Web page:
Once a month, Mr Ahmed guns his old land cruiser over the sand in front of my house and knocks on my door. He always greets me in Arabic, living in the hope that one day I will finally remember more than how to say “hello”, “beautiful” or “god willing”. He takes my hand firmly, and pulls me in for a big cuddle. He’s only about 5 foot 4, so it’s not too overbearing, and he smells like frankincense and camel wool so I can stand it when he cheekily lets the contact go just a little too long. I doubt he tries this move with any of the local ladies, but he knows us westerners are a pack of crazy wenches just gagging for a touch of the exotic.

Before I have time to ask him in, he has slipped off his sandles and sauntered across the threshold with a 6-foot bundle on his shoulder, exclaiming “Hilwah! Hilwah! You will love this one, lady.” And though he knows I probably won’t buy anything, he tosses 4000 dhirims worth of silk on my lounge-room floor, and asks me to observe the quality, the style, the fineness of the weave. He looks at my face, and misjudges my reaction. He thinks I don’t like it, and he bustles back out to his truck to find a different colour. But I adore it. I love them all. The mini-cringe on my face is because I have to tell him that as much as I like all those beautiful carpets, I can’t buy them now. And then I know he will ask me why, because deep down, he knows I love them.

“I can’t afford it right now”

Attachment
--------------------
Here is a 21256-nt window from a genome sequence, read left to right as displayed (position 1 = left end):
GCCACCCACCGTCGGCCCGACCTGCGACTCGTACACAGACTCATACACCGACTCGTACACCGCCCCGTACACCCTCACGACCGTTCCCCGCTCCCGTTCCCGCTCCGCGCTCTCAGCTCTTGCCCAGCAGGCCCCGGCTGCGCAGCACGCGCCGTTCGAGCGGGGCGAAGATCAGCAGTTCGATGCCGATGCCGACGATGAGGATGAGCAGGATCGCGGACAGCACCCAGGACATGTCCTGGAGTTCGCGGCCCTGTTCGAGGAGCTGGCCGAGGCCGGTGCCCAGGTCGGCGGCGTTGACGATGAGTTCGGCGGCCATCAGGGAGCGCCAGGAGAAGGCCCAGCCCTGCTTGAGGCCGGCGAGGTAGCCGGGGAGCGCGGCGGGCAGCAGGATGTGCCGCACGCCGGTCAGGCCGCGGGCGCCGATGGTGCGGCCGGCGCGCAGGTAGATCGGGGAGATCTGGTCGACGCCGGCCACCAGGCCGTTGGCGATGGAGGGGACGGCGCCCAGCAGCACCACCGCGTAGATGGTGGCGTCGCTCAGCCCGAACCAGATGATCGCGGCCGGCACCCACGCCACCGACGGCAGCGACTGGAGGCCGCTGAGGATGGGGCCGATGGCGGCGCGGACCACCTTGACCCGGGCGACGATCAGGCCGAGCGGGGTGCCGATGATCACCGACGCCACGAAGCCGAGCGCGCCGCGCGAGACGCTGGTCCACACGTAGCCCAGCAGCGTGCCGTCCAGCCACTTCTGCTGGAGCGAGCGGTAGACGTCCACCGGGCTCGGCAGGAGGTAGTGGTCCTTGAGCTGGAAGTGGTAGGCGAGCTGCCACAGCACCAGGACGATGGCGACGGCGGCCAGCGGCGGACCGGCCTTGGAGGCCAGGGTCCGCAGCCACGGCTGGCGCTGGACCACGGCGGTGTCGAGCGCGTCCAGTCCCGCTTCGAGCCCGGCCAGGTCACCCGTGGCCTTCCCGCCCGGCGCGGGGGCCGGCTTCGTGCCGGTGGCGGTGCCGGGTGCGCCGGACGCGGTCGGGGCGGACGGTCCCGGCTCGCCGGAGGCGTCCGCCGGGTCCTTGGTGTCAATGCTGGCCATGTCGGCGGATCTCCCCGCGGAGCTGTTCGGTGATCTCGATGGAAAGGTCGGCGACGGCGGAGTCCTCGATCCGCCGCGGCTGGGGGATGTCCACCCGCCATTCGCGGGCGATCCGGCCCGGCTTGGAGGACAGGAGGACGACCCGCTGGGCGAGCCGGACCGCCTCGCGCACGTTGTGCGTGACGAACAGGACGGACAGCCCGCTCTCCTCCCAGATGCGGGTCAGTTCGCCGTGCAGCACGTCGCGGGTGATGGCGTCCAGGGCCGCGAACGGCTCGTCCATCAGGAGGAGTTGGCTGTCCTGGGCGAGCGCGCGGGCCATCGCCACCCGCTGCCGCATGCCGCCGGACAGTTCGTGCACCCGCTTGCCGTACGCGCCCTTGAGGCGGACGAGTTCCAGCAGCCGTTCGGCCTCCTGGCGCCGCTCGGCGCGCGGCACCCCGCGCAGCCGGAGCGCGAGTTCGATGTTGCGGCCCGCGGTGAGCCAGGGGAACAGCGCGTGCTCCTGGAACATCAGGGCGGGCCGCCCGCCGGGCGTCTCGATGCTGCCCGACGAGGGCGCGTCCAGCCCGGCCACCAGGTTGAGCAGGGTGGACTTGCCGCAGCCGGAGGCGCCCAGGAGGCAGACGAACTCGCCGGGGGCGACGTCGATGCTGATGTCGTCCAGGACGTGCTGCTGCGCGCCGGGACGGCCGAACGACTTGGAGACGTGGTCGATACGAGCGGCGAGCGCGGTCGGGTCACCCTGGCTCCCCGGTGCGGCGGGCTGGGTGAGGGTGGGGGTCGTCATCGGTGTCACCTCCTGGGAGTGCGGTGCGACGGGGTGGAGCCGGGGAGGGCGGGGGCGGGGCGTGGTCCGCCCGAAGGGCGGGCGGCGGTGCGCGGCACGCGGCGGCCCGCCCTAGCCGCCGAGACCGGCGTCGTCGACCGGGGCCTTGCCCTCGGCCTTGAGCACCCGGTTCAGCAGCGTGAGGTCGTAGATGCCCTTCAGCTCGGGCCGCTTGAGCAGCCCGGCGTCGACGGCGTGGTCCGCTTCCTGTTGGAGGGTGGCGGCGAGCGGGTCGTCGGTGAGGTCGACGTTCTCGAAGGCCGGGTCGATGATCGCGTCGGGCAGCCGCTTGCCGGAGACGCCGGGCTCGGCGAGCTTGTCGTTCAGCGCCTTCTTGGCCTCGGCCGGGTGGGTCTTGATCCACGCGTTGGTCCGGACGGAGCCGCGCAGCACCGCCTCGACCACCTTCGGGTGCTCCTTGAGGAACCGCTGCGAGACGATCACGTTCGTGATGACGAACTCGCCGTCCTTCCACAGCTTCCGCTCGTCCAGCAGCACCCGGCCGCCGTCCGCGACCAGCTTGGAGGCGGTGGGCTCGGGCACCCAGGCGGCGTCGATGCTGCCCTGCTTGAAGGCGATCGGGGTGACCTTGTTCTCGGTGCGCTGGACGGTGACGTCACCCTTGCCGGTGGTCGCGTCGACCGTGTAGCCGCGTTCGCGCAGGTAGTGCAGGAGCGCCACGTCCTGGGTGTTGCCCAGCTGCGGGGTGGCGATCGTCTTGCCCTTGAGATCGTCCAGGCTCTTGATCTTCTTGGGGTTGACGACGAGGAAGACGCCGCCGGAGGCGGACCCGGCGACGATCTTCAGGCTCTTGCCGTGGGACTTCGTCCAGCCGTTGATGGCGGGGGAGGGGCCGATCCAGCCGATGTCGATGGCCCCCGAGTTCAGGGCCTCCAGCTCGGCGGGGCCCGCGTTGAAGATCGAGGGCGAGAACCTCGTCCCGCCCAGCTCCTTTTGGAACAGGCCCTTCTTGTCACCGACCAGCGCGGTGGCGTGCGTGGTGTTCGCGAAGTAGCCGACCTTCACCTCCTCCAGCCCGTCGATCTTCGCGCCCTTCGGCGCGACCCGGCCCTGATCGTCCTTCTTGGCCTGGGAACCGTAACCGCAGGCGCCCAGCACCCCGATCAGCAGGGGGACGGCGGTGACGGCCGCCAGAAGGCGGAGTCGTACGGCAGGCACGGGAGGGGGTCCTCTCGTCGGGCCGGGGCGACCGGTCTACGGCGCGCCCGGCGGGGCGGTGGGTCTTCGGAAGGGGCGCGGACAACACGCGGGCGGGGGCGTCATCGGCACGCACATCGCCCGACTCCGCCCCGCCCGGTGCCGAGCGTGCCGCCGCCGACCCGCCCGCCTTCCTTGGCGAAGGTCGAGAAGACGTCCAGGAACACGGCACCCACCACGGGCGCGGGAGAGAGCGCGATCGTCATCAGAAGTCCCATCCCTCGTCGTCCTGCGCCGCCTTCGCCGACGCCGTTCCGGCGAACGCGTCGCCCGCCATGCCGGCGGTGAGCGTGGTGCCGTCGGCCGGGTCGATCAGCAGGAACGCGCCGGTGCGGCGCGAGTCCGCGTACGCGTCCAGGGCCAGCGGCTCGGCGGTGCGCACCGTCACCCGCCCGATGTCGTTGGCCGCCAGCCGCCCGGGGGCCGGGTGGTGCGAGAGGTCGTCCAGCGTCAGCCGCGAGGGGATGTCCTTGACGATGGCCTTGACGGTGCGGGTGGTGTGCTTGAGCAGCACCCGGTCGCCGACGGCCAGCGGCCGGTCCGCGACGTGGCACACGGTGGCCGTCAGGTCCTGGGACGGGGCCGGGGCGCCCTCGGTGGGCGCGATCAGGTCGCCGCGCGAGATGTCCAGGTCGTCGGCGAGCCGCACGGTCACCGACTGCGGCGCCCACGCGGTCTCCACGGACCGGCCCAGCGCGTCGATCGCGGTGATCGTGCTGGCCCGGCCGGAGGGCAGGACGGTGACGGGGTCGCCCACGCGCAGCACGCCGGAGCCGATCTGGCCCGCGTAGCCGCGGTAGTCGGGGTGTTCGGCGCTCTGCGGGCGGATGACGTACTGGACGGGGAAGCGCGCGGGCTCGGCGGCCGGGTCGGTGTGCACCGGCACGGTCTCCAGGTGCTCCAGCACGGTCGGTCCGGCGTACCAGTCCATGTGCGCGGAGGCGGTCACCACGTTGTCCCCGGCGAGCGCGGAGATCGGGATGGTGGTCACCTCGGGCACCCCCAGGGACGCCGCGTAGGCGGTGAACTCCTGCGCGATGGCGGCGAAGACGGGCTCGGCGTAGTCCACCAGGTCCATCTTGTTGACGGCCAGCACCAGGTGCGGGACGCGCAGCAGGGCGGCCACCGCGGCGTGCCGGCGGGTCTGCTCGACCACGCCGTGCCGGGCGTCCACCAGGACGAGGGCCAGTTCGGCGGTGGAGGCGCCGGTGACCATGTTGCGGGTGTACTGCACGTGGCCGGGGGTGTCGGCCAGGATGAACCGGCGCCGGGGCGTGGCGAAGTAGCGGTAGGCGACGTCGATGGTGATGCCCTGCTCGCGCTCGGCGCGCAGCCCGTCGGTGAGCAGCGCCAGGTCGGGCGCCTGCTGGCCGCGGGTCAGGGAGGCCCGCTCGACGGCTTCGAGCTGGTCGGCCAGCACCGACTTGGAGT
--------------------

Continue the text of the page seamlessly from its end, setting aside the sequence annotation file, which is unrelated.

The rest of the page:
“No problem, it is gift.”
“You don’t mean that.”
“Heh heh, no ok, I give you good price, best price. It will be nothing to you. You are my favourite customer. I will sell at cost price to you because I like you so much”
“But we just came back from a holiday, we have no spare money now”
“No problem, you pay me later. Six months, OK?”
“But my husband will be angry if I spend his money without consulting him”
“No, lady, you are the boss. He will not be angry, he will have beautiful carpet, AND beautiful wife.” Accompanied by another cuddle.
“We have many carpets already”

At which point he begins Operation Floor-Covering, and starts wandering through my house laying rugs on all the spare squares of shiny tile. And when he is finished, it looks amazing. Antique camel-wool rugs in browns and reds sit alongside silk in pinks and greens. I see geometric patterns, the Tree of Life, Arabs on horseback brandishing pistols, and tiny birds and lizards all over my cold boring floor, acting exactly like they belong there.
“You see, never enough carpets!”

Right about now, I usually give him that look that makes him say;
“No problem, I come next month.” He leans in closer and places his hand heavily on my shoulder. “You want Pashmina, cushion covers, antique jewelery?”

But today is different. I have seen a brown and mushroomy-pink woolen carpet, about 8 by 5, and I have to have it. He says it is 100 years old, and flips it over and says, “There, you see!” pointing at something – I don’t know what. I have no idea whether to believe him, but it has got that gorgeous wonkyness that suggests it has either been made by people with very poor sense of perspective, or maybe that it has been lugged around for a while. He leaves it along with two others he thinks my husband will like, and says;

“Love them for today, lets see if you can let them go tomorrow…”

And he gives me another too-long cuddle and slips on his chunky leather sandles and saunters next-door to make carpet-love to my neighbour.

Dubai. What’s not to like…?

You could also check out my other blog, which is a series of photography lessons for dummies. sandpitdiaries.blogspot.com

5 thoughts on “The magic carpet ride”

  1. Ah, this makes my heart go pitter patter. Beautiful beautiful beautiful… my favorite room in all the world was one at a friends house, with wall to wall carpets, just overlaid, colors muted, so soft. And 'love them for today, see if you can let them go tomorrow…'love that. Applicable to so many things more than beautiful carpets.

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